1:44 PM  
Blogger The Absurdist said...

I've read a lot of children's books in the last five years, and I definitely have my preferences. Rainbow Fish is terrrible children's literature. For anyone looking for a book for a young child, my advice is to get the same books you enjoyed as a child. I buy for my son and my friends' kids books by Dr. Seuss, Maurice Sendak, and Richard Scarry. Another notable mention that even infants enjoy is Hand, Hand, Fingers, Thumb. After you've read it a couple times you can read it through really fast and dramatically. You and the little one will get to giggling uncontrollably.

1:51 PM  
Blogger Washington Cube said...

Phil: It sure sounds communaz to me. I think they should use a fish hook on Rainbow and then his comrades can scream about Trotsky (ice pick), and insurrection.

Reya: We had to make our comments in low voices, but I am sure people wondered why this man was holding up this tiny book to show me the pictures and ask me questions about it. It was pretty funny and broke the mood of wasted hours undoing someone else's mess.

Mass: Not only is the story line creepy, but the drawings aren't very good. If you look at the copies I used, they are all these wishy-washy (had to say it ;) ) watercolors that I suppose the author could defend as being "in the sea."

Meg: You are right. It did have glitter throughout the book, so the fish was packing some serious bling.

Miss Thi: I spent two days undoing this doctor's mistake. Kiss the lunch hours goodbye. It was amazing that I had someone along who could completely turn the mood around with such silliness.

Mass: Agreed. Creepy. And in the last drawing, the fish has one scale showing. Shudder.

Absurdist: Good to know if I ever reproduce. :)

2:20 PM  
Blogger always write said...

Nice story. What's a painful skin graft between friends?

You crack me up. And your little friend, too.

2:26 PM  
Blogger cuff said...

I second the absurdist's picks. Sendak, Scarry, Seuss, McCloskey, Virginia Lee Burton -- the classics. If it has a Caldecott sticker on it, it's probably good as well.

Newer picture books we enjoy include stuff by Christopher Myers (Wings and Black Cat) and now that my son's 5 a lot of stories based around art (e.g. Katie and the Sunflowers).

Write a good children's book and you've just discovered how to mint money.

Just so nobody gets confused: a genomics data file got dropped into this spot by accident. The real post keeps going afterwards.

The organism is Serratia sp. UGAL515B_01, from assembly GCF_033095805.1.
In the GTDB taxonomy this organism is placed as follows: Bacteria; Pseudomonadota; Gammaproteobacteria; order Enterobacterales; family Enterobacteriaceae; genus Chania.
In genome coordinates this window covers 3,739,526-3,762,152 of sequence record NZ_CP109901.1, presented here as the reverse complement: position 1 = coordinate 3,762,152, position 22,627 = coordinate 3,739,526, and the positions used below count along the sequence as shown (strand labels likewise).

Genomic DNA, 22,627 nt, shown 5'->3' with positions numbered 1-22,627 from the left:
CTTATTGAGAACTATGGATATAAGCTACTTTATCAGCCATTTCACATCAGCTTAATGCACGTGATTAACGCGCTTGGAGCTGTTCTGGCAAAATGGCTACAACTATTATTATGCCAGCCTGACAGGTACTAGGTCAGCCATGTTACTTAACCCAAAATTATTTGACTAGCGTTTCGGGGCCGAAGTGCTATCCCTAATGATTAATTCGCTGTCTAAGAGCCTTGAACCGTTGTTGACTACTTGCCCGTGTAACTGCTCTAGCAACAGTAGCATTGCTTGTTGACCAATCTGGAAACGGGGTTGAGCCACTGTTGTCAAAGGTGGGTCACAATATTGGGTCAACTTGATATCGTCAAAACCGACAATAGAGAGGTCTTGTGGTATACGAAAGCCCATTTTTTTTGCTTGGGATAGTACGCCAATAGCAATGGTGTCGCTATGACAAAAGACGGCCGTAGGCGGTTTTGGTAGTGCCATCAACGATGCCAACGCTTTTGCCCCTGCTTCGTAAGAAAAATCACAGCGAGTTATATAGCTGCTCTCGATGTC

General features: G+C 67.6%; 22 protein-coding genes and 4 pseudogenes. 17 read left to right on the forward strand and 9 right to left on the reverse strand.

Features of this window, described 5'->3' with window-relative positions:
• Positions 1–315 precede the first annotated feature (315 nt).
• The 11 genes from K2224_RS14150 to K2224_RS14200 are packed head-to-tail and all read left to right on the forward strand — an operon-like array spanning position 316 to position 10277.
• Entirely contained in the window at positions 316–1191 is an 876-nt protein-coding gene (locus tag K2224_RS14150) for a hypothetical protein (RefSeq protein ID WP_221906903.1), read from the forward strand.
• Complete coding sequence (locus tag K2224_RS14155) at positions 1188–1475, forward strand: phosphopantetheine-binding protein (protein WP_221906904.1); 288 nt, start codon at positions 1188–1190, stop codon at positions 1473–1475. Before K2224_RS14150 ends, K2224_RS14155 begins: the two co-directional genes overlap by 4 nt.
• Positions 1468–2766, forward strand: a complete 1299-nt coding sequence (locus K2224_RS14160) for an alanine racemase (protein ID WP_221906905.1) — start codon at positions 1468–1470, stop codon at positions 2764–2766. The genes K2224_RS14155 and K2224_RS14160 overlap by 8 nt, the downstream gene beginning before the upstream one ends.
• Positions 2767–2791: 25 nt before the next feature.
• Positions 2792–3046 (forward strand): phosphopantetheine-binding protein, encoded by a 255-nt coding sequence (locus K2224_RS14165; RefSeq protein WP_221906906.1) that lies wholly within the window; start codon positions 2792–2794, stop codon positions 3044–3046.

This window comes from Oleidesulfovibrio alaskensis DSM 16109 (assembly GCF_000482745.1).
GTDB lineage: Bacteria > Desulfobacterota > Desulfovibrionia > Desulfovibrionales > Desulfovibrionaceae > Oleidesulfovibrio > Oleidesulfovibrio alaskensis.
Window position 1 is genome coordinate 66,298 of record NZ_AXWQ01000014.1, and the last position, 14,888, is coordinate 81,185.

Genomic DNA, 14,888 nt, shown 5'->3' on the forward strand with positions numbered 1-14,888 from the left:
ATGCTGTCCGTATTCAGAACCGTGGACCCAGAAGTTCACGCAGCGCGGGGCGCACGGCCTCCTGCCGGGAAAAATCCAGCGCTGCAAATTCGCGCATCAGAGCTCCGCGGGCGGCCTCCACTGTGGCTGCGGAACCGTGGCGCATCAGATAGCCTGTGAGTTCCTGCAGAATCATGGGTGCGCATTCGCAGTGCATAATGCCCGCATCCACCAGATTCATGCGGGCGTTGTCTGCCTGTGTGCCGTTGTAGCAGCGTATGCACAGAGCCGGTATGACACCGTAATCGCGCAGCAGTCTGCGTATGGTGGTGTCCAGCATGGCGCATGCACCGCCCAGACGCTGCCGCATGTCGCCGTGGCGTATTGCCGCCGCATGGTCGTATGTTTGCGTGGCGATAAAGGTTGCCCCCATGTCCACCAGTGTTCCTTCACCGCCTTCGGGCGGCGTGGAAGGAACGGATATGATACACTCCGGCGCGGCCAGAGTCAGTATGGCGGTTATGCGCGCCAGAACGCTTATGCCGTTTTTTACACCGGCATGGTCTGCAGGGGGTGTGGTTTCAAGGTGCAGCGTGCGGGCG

2:50 PM  
Blogger A Unique Alias said...

Friends make you happy.

Money can't buy you happiness, but it can buy you friends.

4:19 PM  
Blogger ThaiMex1 said...

Ms Thi: I recall Henny Penny who asked all of her friends, including Foxy Loxy, if they wanted to help her gather the ingredients for the food. They all turned her down. At the end of the story Henny Penny bakes and eats the bread all by herself.

Cube: The story sounds VERY much like Shel Silverstein's "The Giving Tree."

It was good that your friend could read to you in the waiting room. Perhaps there's a future there.

9:16 PM  
Blogger ThaiMex1 said...

...and what I mean is a future in reading stories at Barnes and Noble in the childrens' section. I can imagine your friend reading James Joyce's "Ulysess" or Poe's "Murder at the Rouge Morgue" with the children all riveted.

Thanks for your concern. It appears that Norville has turned the corner and is getting better.

6:28 AM  
Blogger Happy and Jaded said...

Great post! Haha..glad I passed over on purchasing The Rainbow Fish for my niece.

9:07 AM  
Blogger Dennis! said...

Great story.

By that I mean your retelling of it, NOT the original story, which is creepy and gross and definitely represents substantial "oversharing," though in a different sense of the word.

11:17 AM  
Blogger Chairborne Stranger said...

Cube, this is exactly what I am talking about! You take this snapshot of your life at the doctor's office and about a children's book and turn it into such a well-written story.

5:18 PM  
Blogger Siryn said...

Sure, let's continue to encourage codependence and fawning behavior by giving away everything he has in order to please people.

What a horrible book.

1:31 AM  
Blogger Barbara said...

At least your doctor's office has something off the beaten path to read. I always take my own reading material because I am tired of seeing the same magazines everywhere I go. The fish story reminds me of all those Care Bear books I read to my children -- all with a moral and a happy ending. As bored as I got with everything turning out alright, they always sighed contentedly as I finished the last page and turned off the light.

2:53 PM  
Blogger The Absurdist said...

I see you've finally decided to show the real you.

12:53 PM  
Blogger Complacent Chase said...

You are right, that story was lame but your comments were hilarious!

5:58 PM  
Blogger playfulinnc said...

I'll take that one off the "auntie needs to buy" list.

I prefer the stories that say different is special.

I did get lost in your description of his voice. That's what I want for the Holidays, some good male person to read me a story...

Great post~

11:27 AM